WASHINGTON — More people came forward to report sexual assaults in the military last year, but a significant percentage wouldn't give crucial details needed for an investigation.
The Pentagon said it received 2,923 reports of sexual assault across the military in the 12 months ending Sept. 30, 2008. That's about a 9 percent increase over the totals reported the year before, but only a fraction of the crimes presumably being committed.
Among the cases reported, only a small number went to military courts, officials acknowledged.
The Pentagon office that collects the data estimates that only 10 percent to 20 percent of sexual assaults among members of the active duty military are reported — a figure similar to estimates of reported cases in the civilian sphere.
The military statistics, required by Congress, cover rape and other assaults across the approximately 1.4 million people in uniform.
Most victims are women
Kaye Whitley, director of the Pentagon's Sexual Assault Prevention and Response Office, said most victims are women, most cases involve young people and alcohol is often involved.
The yearly increase in reports is more likely due to larger numbers of victims being willing to come forward than to an overall increase in sexual violence, Whitley said.
That increase includes a jump in cases from combat zones in Iraq and Afghanistan, to 165 from 131 the year before.
Congresswoman Jane Harman, a congressional critic of the military's handling of sexual violence, said the statistics show the problem is still rampant.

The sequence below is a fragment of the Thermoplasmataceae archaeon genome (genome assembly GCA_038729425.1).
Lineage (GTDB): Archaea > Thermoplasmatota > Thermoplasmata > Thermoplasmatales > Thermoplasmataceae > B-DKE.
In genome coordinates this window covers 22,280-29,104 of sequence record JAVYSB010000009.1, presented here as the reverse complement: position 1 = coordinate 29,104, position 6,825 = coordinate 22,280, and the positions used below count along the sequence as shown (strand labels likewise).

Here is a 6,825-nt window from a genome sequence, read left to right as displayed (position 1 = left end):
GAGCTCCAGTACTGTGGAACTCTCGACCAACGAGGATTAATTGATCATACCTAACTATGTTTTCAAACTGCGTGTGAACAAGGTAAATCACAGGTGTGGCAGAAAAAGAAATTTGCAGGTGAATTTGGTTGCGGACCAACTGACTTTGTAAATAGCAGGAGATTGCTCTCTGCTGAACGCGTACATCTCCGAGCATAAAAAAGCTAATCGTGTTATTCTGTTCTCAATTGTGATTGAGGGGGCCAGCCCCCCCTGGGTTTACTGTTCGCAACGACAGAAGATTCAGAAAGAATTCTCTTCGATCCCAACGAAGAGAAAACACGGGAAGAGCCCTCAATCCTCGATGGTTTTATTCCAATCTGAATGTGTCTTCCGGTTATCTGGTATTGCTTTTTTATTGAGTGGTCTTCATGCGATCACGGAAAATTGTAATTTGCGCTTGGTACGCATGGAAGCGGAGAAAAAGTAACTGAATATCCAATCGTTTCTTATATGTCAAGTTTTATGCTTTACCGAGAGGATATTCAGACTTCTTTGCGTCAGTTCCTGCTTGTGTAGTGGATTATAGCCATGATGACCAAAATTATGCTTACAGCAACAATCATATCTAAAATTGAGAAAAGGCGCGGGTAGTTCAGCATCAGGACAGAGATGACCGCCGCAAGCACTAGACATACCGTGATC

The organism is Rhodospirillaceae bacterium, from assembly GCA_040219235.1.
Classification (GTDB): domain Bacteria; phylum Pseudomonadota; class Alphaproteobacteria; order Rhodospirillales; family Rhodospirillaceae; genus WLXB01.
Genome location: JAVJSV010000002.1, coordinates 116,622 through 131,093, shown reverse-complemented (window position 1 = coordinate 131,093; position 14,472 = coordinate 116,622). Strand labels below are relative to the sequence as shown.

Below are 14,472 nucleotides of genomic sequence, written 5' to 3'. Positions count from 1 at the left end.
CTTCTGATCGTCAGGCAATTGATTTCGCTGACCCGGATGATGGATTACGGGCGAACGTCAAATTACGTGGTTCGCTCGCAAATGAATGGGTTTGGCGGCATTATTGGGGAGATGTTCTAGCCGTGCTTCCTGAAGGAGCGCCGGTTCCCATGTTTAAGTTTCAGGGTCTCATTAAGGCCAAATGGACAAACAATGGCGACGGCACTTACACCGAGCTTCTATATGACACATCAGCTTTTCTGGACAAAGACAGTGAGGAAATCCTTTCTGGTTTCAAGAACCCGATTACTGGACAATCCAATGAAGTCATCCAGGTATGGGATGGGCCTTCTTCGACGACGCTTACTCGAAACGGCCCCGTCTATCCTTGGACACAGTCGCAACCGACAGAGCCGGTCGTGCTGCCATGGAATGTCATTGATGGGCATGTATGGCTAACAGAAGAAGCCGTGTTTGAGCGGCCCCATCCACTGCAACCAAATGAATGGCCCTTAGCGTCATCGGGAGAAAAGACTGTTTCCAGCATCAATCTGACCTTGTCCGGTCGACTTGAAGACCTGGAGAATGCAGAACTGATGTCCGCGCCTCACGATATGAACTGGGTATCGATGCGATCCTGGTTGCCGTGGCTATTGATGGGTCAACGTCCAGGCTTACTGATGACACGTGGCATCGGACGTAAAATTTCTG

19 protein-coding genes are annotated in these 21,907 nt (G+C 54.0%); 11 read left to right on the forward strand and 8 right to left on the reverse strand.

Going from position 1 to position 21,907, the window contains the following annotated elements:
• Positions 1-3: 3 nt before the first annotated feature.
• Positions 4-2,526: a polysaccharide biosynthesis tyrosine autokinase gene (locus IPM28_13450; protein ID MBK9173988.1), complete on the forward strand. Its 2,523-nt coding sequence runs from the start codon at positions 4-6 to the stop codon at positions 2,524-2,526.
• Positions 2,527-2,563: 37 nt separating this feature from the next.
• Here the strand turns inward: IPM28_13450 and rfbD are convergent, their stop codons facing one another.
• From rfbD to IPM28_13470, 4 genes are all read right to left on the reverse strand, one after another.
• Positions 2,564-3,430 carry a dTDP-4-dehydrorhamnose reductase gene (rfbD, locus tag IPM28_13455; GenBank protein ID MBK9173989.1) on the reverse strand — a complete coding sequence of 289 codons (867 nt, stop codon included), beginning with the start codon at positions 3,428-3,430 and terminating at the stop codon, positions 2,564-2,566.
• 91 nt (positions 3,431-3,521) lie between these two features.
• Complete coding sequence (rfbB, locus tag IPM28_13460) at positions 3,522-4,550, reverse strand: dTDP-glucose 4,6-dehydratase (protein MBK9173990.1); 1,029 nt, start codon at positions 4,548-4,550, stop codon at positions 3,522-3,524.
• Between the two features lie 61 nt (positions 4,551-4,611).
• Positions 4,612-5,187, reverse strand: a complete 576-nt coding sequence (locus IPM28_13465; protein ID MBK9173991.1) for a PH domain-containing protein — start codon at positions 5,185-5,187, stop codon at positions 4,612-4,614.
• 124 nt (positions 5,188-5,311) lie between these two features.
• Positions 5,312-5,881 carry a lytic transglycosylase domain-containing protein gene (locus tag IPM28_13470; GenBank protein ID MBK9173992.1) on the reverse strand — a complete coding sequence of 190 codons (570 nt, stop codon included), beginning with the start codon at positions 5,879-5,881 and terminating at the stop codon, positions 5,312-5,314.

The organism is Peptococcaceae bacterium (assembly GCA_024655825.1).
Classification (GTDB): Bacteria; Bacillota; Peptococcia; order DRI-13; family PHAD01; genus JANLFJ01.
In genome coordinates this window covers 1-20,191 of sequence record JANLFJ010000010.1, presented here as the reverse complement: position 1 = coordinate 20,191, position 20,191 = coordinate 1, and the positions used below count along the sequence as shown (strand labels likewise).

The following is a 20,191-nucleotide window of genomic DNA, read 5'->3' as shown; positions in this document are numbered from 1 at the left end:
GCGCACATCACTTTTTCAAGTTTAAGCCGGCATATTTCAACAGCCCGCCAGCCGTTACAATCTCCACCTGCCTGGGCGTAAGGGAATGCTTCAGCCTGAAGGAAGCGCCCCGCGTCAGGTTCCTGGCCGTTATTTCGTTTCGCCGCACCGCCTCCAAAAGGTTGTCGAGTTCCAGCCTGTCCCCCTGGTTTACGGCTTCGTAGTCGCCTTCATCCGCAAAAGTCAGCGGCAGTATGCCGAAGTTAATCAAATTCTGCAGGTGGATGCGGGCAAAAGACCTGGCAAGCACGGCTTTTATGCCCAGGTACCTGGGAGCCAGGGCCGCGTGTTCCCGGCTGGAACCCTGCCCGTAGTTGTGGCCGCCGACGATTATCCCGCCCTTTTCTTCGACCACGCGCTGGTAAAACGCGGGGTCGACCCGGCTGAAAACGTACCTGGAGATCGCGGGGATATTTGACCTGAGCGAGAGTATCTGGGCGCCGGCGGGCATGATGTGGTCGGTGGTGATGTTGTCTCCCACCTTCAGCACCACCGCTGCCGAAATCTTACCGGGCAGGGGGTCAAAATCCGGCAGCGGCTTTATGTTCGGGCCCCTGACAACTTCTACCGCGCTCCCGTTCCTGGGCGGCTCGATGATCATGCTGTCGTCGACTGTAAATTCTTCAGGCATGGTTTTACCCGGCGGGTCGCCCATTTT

"While the report shows modest improvement, we're far from Mission Accomplished," the California Democrat said in a statement. "Military women are more likely to be raped by a fellow soldier than killed by enemy fire in Iraq."
Figures include limited reports
The latest figures include 2,280 cases in which a victim provided full accounts and physical evidence when possible, and 643 in which a victim sought care or made a report but refused to provide all the information necessary to pursue an investigation.
The Defense Department allows those limited reports on the theory that it encourages victims to at least seek care when they might otherwise keep silent.
Prosecution is slow and large numbers of cases are thrown out or dropped.
The most recent figures, which include cases left open from previous years, show that only 317 cases were referred for courts-martial, or military trials. Another 247 were referred for nonjudicial punishment.
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